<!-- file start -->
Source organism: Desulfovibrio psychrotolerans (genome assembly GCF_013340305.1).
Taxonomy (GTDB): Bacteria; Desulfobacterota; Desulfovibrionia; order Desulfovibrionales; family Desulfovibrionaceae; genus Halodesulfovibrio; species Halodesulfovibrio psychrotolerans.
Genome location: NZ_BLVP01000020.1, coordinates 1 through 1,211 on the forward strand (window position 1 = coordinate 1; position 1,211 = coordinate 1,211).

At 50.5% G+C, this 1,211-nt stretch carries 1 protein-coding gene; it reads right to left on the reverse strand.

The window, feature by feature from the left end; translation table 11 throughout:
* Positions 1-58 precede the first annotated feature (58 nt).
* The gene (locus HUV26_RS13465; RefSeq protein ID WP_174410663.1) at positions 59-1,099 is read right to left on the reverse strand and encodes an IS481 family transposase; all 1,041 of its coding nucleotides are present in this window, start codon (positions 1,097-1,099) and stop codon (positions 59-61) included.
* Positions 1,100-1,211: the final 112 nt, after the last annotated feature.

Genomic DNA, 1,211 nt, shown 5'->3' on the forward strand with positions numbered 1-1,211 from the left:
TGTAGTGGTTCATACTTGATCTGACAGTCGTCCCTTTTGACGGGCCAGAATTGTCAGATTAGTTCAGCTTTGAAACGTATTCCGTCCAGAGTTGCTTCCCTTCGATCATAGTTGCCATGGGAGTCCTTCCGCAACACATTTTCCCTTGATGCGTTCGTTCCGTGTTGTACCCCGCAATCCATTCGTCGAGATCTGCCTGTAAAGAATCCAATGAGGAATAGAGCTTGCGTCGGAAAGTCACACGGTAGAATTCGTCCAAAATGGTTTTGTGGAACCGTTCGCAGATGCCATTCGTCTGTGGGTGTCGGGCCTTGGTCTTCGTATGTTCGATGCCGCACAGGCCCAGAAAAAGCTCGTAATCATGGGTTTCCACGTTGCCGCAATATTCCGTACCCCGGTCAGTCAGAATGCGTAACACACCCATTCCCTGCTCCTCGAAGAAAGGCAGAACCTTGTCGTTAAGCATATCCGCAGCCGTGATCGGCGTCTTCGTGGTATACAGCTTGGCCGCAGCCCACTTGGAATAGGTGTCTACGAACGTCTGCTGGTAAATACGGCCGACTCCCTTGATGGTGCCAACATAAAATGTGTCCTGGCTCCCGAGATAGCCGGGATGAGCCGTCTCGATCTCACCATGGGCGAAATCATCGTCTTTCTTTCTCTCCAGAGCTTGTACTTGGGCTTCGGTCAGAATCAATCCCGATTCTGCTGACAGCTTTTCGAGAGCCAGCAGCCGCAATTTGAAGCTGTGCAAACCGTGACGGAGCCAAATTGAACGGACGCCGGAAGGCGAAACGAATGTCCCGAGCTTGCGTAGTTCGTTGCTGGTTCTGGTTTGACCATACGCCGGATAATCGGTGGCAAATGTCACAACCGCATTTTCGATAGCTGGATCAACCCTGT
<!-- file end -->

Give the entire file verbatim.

Source organism: Desulfovibrio psychrotolerans (genome assembly GCF_013340305.1).
Taxonomy (GTDB): Bacteria; Desulfobacterota; Desulfovibrionia; order Desulfovibrionales; family Desulfovibrionaceae; genus Halodesulfovibrio; species Halodesulfovibrio psychrotolerans.
Genome location: NZ_BLVP01000020.1, coordinates 1 through 1,211 on the forward strand (window position 1 = coordinate 1; position 1,211 = coordinate 1,211).

At 50.5% G+C, this 1,211-nt stretch carries 1 protein-coding gene; it reads right to left on the reverse strand.

The window, feature by feature from the left end; translation table 11 throughout:
* Positions 1-58 precede the first annotated feature (58 nt).
* The gene (locus HUV26_RS13465; RefSeq protein ID WP_174410663.1) at positions 59-1,099 is read right to left on the reverse strand and encodes an IS481 family transposase; all 1,041 of its coding nucleotides are present in this window, start codon (positions 1,097-1,099) and stop codon (positions 59-61) included.
* Positions 1,100-1,211: the final 112 nt, after the last annotated feature.

Genomic DNA, 1,211 nt, shown 5'->3' on the forward strand with positions numbered 1-1,211 from the left:
TGTAGTGGTTCATACTTGATCTGACAGTCGTCCCTTTTGACGGGCCAGAATTGTCAGATTAGTTCAGCTTTGAAACGTATTCCGTCCAGAGTTGCTTCCCTTCGATCATAGTTGCCATGGGAGTCCTTCCGCAACACATTTTCCCTTGATGCGTTCGTTCCGTGTTGTACCCCGCAATCCATTCGTCGAGATCTGCCTGTAAAGAATCCAATGAGGAATAGAGCTTGCGTCGGAAAGTCACACGGTAGAATTCGTCCAAAATGGTTTTGTGGAACCGTTCGCAGATGCCATTCGTCTGTGGGTGTCGGGCCTTGGTCTTCGTATGTTCGATGCCGCACAGGCCCAGAAAAAGCTCGTAATCATGGGTTTCCACGTTGCCGCAATATTCCGTACCCCGGTCAGTCAGAATGCGTAACACACCCATTCCCTGCTCCTCGAAGAAAGGCAGAACCTTGTCGTTAAGCATATCCGCAGCCGTGATCGGCGTCTTCGTGGTATACAGCTTGGCCGCAGCCCACTTGGAATAGGTGTCTACGAACGTCTGCTGGTAAATACGGCCGACTCCCTTGATGGTGCCAACATAAAATGTGTCCTGGCTCCCGAGATAGCCGGGATGAGCCGTCTCGATCTCACCATGGGCGAAATCATCGTCTTTCTTTCTCTCCAGAGCTTGTACTTGGGCTTCGGTCAGAATCAATCCCGATTCTGCTGACAGCTTTTCGAGAGCCAGCAGCCGCAATTTGAAGCTGTGCAAACCGTGACGGAGCCAAATTGAACGGACGCCGGAAGGCGAAACGAATGTCCCGAGCTTGCGTAGTTCGTTGCTGGTTCTGGTTTGACCATACGCCGGATAATCGGTGGCAAATGTCACAACCGCATTTTCGATAGCTGGATCAACCCTGT